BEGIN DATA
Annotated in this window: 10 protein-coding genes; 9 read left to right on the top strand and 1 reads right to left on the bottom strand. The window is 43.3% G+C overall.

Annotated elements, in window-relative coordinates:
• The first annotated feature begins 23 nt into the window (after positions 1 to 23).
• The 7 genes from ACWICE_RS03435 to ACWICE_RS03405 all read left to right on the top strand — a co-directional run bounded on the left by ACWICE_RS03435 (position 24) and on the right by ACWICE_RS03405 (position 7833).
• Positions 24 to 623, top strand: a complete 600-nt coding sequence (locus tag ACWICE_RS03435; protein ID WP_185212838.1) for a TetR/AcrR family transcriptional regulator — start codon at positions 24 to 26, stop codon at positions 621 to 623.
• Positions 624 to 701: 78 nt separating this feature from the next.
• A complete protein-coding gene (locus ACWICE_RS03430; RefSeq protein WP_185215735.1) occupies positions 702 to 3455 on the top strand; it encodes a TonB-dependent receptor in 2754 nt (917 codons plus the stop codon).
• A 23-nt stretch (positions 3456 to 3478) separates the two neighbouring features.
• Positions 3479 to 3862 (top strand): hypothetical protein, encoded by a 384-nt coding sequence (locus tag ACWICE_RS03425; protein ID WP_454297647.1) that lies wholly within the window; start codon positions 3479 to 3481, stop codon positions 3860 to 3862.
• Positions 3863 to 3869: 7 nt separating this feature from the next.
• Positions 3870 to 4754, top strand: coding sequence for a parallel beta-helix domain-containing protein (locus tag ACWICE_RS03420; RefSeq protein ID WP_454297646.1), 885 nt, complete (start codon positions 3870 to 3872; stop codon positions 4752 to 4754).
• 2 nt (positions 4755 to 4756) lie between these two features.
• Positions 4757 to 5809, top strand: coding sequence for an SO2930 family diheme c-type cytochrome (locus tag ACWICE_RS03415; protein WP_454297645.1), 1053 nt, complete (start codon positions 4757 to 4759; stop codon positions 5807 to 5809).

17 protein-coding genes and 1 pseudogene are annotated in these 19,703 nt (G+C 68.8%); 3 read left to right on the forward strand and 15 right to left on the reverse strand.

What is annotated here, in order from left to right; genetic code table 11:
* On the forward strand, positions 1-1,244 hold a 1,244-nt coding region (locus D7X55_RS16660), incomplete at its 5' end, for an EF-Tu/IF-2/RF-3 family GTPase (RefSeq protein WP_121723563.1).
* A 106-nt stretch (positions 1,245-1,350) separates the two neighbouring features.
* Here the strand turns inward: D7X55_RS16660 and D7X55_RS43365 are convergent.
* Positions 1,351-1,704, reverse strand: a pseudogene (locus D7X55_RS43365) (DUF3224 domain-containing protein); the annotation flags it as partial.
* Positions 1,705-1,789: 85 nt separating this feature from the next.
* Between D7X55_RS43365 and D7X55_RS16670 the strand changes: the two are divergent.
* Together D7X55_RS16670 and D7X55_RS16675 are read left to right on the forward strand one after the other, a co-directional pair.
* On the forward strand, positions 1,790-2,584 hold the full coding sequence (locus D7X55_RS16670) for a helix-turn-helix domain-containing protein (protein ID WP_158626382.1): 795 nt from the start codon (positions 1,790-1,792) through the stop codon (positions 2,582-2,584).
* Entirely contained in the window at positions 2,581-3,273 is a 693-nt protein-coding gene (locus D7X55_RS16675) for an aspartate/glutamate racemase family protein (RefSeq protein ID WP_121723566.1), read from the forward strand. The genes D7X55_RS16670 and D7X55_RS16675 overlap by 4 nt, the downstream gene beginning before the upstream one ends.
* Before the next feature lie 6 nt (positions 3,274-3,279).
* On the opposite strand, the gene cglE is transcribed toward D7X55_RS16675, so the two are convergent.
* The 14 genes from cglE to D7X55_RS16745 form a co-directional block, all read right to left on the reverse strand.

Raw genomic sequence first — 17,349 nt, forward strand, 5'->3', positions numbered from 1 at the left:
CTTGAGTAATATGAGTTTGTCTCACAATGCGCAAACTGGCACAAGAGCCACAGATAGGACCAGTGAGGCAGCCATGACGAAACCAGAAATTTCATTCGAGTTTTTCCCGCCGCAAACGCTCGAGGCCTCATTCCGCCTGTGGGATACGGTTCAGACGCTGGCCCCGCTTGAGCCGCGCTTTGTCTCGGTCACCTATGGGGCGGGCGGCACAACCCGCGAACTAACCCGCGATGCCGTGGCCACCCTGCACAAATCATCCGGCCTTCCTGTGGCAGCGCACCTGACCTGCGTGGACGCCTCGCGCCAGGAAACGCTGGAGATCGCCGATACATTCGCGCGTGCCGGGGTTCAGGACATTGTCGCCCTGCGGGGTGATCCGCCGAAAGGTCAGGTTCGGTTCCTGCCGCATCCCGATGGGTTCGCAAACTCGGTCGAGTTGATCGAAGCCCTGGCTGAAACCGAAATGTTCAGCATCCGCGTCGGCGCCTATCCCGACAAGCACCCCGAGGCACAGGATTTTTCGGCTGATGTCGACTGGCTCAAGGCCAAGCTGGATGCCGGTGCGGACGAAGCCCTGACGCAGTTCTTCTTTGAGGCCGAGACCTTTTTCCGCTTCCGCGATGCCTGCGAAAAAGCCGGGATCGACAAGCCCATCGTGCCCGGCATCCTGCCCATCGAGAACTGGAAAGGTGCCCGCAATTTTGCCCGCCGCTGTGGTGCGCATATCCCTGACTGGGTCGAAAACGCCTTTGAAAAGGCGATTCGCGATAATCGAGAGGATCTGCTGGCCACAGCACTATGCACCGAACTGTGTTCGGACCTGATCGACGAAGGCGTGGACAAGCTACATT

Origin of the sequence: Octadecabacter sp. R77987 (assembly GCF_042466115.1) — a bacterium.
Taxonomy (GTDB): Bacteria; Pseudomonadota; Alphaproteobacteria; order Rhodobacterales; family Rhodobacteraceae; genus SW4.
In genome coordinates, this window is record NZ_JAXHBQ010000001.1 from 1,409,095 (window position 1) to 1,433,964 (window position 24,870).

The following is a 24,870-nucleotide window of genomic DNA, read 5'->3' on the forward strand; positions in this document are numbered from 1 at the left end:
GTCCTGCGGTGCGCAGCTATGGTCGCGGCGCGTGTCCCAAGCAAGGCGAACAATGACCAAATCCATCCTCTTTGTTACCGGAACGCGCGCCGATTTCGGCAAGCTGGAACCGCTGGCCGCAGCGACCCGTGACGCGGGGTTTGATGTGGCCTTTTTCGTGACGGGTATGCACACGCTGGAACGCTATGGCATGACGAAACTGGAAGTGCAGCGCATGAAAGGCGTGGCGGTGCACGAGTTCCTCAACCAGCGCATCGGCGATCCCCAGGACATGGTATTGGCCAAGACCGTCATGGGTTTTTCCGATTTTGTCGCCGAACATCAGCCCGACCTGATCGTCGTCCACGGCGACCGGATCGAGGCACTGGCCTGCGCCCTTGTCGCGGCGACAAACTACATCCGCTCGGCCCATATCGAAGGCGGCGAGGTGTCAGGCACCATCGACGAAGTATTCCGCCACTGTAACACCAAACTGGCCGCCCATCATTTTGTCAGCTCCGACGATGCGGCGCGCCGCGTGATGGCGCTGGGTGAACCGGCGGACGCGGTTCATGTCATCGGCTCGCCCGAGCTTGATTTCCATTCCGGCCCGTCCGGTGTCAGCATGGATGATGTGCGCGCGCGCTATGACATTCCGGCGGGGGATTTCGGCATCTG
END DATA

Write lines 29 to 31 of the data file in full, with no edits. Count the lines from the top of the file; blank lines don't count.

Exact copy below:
CTTGAGTAATATGAGTTTGTCTCACAATGCGCAAACTGGCACAAGAGCCACAGATAGGACCAGTGAGGCAGCCATGACGAAACCAGAAATTTCATTCGAGTTTTTCCCGCCGCAAACGCTCGAGGCCTCATTCCGCCTGTGGGATACGGTTCAGACGCTGGCCCCGCTTGAGCCGCGCTTTGTCTCGGTCACCTATGGGGCGGGCGGCACAACCCGCGAACTAACCCGCGATGCCGTGGCCACCCTGCACAAATCATCCGGCCTTCCTGTGGCAGCGCACCTGACCTGCGTGGACGCCTCGCGCCAGGAAACGCTGGAGATCGCCGATACATTCGCGCGTGCCGGGGTTCAGGACATTGTCGCCCTGCGGGGTGATCCGCCGAAAGGTCAGGTTCGGTTCCTGCCGCATCCCGATGGGTTCGCAAACTCGGTCGAGTTGATCGAAGCCCTGGCTGAAACCGAAATGTTCAGCATCCGCGTCGGCGCCTATCCCGACAAGCACCCCGAGGCACAGGATTTTTCGGCTGATGTCGACTGGCTCAAGGCCAAGCTGGATGCCGGTGCGGACGAAGCCCTGACGCAGTTCTTCTTTGAGGCCGAGACCTTTTTCCGCTTCCGCGATGCCTGCGAAAAAGCCGGGATCGACAAGCCCATCGTGCCCGGCATCCTGCCCATCGAGAACTGGAAAGGTGCCCGCAATTTTGCCCGCCGCTGTGGTGCGCATATCCCTGACTGGGTCGAAAACGCCTTTGAAAAGGCGATTCGCGATAATCGAGAGGATCTGCTGGCCACAGCACTATGCACCGAACTGTGTTCGGACCTGATCGACGAAGGCGTGGACAAGCTACATT

Origin of the sequence: Octadecabacter sp. R77987 (assembly GCF_042466115.1) — a bacterium.
Taxonomy (GTDB): Bacteria; Pseudomonadota; Alphaproteobacteria; order Rhodobacterales; family Rhodobacteraceae; genus SW4.